Old Grey Whistle Test
It became the most influential music television show of the 1970s. Where radio had John Peel and Top Gear, there was no viewing equivalent for anyone interested in more serious music, the type of thing that was unlikely to make it to the charts and Top of the Pops. That all changed in 1971 when the mysteriously-named Old Grey Whistle Test hit the air.
The ProgrammeThe name came from Tin Pan Alley, according to one report. Old greys were acetates of songs and the big test was if you could whistle the tune. But there was little to whistle on the show, with its emphasis on the progressive element of rock. Produced on a very limited budget, a total of £500, which included fees for the artists, it was very much on a shoestring, with bare sets, a style that lasted until it all ended in 1987.
The PresentersThe programme's longest running host was Bob Harris, a former policeman nicknamed "Whispering" for his soft-spoken style. Until 1978 he introduced and interviewed the acts, loved and derided in equal parts. But, in the early years at least, he had genuine love and respect for the artists, and treated them with reverence.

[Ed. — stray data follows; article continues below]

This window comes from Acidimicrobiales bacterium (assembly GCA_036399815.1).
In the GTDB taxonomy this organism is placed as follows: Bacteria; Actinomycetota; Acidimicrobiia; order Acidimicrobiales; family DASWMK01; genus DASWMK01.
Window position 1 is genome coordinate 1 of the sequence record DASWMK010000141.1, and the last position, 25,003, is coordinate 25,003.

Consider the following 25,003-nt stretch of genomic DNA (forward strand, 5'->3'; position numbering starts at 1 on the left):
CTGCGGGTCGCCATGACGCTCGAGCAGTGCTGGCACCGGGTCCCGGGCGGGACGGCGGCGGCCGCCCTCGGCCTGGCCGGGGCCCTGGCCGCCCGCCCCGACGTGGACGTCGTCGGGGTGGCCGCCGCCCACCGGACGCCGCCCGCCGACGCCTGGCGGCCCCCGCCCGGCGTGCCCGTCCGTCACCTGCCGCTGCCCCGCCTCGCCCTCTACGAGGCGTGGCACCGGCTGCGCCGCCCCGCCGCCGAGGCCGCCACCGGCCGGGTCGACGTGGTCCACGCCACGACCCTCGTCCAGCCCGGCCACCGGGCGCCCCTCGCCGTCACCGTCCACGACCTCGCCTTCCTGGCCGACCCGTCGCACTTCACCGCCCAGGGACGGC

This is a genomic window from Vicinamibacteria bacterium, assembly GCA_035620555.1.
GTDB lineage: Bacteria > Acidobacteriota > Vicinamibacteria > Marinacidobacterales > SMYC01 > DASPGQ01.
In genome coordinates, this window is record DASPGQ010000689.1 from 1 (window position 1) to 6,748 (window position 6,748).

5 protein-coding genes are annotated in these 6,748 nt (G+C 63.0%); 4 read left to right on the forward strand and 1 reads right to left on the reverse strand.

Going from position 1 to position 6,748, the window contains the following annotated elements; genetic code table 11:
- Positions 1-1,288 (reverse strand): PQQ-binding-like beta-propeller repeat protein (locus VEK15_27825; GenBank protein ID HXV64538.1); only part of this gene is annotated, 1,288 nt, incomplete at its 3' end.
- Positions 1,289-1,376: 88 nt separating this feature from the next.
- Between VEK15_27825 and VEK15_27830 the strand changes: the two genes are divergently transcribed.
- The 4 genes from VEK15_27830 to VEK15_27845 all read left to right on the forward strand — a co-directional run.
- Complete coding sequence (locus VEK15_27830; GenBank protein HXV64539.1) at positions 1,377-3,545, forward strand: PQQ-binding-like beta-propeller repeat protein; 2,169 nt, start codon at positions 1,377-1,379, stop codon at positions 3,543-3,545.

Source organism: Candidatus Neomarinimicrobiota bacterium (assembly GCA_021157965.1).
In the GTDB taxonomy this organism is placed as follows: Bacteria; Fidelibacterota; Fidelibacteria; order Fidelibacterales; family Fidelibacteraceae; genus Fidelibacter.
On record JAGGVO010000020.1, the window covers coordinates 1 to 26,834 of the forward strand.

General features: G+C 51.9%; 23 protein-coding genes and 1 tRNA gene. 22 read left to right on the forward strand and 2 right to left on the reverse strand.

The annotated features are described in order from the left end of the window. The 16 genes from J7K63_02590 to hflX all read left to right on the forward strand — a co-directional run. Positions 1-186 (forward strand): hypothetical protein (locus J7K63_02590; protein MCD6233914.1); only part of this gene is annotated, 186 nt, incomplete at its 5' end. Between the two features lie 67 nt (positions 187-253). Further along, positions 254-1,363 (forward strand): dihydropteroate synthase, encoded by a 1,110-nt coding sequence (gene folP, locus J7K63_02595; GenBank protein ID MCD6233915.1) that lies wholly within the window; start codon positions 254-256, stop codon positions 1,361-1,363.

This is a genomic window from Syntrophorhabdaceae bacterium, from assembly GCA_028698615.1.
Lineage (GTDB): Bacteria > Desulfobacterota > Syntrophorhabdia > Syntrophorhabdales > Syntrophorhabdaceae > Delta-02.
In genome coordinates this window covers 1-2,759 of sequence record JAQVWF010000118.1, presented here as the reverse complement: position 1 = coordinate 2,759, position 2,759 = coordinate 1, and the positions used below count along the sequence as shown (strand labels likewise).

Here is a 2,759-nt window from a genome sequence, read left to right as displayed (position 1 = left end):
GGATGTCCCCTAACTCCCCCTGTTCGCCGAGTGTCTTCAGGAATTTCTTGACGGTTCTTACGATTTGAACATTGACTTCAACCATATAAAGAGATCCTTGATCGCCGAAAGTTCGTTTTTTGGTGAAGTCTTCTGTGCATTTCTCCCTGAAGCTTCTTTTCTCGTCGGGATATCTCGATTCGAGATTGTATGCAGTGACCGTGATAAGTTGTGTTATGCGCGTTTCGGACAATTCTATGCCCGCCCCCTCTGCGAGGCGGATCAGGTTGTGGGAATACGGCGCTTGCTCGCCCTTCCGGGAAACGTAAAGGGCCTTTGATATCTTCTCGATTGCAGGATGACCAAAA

However, although music changed in 1976 with the advent of punk, the programme didn't, until 1978 when Harris was replace by Anne Nightingale. But that was the beginning of the end. Over the next nine years there were another four presenters and a name change - it became simply The Whistle Test in 1983.
The ArtistsThe show got the best and the brightest, from John Lennon and David Bowie to Bob Marley and the Wailers. But, in reality, they'd take almost anyone who was available and because they were the show for serious music lovers, could help break some fairly unknown acts, as they did with the Dutch group Focus.
Unlike Top of the Pops, the artists really had to play live in the studio and that gave them a great deal of freedom - there were few restrictions as to how long they could go on. That made for some electrifying performances, the best of which were collected, much later, on DVD.
Punk got relatively short shrift on the show, especially from Harris, who made no secret of his distaste for it. By the time the show finally caught up with it, punk's heyday had passed and although it tried hard to be relevant during the 80s, it never managed to find the new pulse of young, serious record buyers.
The EndBy the time it came to an end, the Whistle Test had run its course. The form was too slow for the time, outdated and old-fashioned. It needed to be replaced by something totally different.
But for much of the 1970s it had been the perfect programme, the utter opposite of Top of the Pops. The simple presentation of the music put the emphasis on sound rather the image, which was exactly what was needed, to give the music a real credibility.
It was an important, vital show that laid the groundwork for all the shows that followed and changed the way people saw and considered music.